Neural Implementations of Expertise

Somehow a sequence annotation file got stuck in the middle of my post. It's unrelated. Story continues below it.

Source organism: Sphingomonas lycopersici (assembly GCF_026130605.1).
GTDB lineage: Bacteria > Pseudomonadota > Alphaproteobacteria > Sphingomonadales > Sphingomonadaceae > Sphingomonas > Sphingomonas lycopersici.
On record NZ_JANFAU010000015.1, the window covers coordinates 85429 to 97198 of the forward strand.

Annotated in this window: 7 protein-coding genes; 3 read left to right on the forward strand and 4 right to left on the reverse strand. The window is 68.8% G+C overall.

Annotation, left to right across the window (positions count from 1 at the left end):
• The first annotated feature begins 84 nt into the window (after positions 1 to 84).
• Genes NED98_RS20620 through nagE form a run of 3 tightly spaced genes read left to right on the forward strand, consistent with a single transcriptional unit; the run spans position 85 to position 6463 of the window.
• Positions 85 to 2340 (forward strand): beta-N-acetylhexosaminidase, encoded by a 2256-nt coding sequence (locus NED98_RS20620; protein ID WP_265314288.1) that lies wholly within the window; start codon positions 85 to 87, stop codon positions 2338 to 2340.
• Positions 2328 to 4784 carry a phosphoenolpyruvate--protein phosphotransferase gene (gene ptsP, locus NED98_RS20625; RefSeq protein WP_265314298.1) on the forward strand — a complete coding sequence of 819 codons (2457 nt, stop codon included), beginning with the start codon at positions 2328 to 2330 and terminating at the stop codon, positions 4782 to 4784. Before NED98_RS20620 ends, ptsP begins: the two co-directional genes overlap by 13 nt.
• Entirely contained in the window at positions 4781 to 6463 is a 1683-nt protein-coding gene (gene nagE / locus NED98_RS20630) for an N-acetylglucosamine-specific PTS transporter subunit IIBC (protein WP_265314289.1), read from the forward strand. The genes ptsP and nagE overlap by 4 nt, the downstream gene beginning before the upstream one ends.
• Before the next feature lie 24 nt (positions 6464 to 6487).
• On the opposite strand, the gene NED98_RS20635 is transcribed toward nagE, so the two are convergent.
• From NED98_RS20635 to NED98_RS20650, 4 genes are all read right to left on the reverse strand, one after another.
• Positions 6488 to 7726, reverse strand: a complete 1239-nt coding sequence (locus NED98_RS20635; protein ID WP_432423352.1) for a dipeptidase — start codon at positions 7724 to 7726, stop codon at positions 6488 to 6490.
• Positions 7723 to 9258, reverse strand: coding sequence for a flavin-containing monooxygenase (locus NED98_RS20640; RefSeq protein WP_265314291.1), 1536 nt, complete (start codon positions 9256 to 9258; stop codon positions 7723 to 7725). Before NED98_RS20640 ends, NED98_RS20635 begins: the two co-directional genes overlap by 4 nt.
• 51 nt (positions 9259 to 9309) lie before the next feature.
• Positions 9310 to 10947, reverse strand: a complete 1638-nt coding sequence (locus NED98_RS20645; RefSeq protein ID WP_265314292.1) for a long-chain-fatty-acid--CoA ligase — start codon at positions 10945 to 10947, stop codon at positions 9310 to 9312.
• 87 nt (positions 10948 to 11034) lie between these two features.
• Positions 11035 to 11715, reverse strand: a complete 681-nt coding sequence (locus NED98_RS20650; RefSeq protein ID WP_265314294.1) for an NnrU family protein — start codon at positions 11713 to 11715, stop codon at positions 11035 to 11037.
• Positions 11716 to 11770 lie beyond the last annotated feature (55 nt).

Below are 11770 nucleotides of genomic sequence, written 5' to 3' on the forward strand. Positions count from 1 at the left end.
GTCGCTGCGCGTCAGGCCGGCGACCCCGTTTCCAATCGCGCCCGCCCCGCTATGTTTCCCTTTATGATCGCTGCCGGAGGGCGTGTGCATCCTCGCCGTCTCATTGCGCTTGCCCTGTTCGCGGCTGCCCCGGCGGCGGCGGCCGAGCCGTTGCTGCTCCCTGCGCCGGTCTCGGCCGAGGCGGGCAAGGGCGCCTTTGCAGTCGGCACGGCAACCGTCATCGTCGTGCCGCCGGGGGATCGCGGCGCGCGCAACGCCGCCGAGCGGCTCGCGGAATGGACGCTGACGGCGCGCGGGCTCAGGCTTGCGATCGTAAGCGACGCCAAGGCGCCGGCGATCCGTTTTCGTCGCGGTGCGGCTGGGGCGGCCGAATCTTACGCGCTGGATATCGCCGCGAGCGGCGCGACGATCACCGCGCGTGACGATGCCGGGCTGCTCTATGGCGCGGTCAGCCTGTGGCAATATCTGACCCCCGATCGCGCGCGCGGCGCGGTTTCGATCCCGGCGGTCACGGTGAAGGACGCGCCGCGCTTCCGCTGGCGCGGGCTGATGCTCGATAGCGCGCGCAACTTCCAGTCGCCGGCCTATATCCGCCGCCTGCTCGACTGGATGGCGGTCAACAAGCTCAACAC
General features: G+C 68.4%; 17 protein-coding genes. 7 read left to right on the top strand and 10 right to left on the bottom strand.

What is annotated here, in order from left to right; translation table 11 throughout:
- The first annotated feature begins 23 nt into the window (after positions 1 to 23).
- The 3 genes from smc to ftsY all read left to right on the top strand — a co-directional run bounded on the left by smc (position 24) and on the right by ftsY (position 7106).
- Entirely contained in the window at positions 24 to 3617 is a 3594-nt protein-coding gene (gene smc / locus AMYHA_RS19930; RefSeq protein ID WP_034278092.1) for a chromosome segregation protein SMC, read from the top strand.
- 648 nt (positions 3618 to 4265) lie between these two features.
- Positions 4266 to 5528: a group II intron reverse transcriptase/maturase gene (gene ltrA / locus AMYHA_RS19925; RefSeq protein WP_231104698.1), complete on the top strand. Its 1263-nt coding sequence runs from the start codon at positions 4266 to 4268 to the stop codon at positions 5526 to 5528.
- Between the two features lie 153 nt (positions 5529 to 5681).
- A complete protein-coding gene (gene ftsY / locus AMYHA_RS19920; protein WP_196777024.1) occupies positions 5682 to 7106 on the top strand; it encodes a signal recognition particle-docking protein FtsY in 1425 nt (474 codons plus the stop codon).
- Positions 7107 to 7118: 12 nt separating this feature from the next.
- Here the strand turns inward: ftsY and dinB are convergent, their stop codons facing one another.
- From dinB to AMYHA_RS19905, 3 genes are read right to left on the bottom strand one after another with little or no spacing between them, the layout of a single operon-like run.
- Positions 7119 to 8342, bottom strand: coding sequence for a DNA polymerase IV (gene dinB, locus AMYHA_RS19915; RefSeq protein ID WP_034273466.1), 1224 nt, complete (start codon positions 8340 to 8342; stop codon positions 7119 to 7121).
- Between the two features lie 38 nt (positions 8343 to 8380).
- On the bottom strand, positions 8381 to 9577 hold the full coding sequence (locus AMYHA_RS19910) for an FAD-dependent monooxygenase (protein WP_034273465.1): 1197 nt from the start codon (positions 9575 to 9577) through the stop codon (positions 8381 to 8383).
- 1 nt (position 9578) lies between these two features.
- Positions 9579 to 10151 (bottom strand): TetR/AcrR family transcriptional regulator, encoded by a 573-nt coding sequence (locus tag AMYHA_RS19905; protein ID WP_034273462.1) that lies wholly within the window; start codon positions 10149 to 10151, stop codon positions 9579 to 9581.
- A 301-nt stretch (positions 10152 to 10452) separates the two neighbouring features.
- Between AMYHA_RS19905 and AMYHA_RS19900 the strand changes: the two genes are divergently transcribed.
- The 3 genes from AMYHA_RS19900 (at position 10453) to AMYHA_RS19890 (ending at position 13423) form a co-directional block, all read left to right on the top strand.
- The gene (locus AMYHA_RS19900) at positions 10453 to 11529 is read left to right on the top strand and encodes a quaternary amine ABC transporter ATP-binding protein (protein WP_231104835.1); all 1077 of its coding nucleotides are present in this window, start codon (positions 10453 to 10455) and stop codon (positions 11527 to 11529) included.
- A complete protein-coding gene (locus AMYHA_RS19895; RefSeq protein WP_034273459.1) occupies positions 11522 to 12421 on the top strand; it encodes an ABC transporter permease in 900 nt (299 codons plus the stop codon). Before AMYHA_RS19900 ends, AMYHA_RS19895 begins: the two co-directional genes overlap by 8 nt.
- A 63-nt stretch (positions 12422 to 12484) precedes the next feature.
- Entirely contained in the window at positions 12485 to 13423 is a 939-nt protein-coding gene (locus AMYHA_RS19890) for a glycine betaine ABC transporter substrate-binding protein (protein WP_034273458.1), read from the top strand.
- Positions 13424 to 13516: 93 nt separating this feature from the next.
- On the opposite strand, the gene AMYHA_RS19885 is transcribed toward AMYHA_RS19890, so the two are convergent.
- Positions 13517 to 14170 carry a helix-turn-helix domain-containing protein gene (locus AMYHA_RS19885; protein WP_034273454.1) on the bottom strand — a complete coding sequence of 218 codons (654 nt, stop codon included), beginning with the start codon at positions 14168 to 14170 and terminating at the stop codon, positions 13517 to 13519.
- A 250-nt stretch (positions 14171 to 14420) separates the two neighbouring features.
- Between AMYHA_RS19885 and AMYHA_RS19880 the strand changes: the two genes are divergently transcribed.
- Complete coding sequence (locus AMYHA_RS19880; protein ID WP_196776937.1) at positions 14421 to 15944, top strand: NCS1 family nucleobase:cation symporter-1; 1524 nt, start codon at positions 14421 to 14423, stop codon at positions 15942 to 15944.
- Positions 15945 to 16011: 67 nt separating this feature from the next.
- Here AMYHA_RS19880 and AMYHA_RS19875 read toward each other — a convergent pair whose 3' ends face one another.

When we think about expertise, we usually consider people who master tasks at a level not reachable by most other people. Although we rarely realise it, however, most humans are experts in many aspects of everyday life. This expertise enables us to find our way through a complex environment that is our life. For instance, we can instantly recognise multiple objects and relations between them to form a meaningful unit, such as an office. Thus, research on expertise is not only important to investigate the cognitive and neural processes within an “elite” group, but it is also a powerful tool to understand how everyone can acquire complex skills. The goal of this Research Topic is to shed further light on the common and distinct neural mechanisms that implement various kinds of expertise. We broadly define expertise as skill in any perceptual, cognitive, social or motor domain, with the common core being optimised information processing due to knowledge acquired from repeated experiences. Thus, we are interested in the full range of mental processes modulated or modified by expertise, from “simple” object or pattern recognition to complex decision making or problem solving in a particular domain. These domains can range from everyday or occupational expertise to sports and rather artificial domains such as board games. In all cases, the aim should be to elucidate how the brain implements these sometimes incredible feats. We are particularly interested in connecting cognitive theories about expertise and expertise-related performance differences with models and data on the neural implementation of expertise. We welcome original research contributions using the full range of behavioural neuroscience methods, as well as theoretical, methodological or historical reviews, and opinion papers focusing on any of the above-mentioned aspects.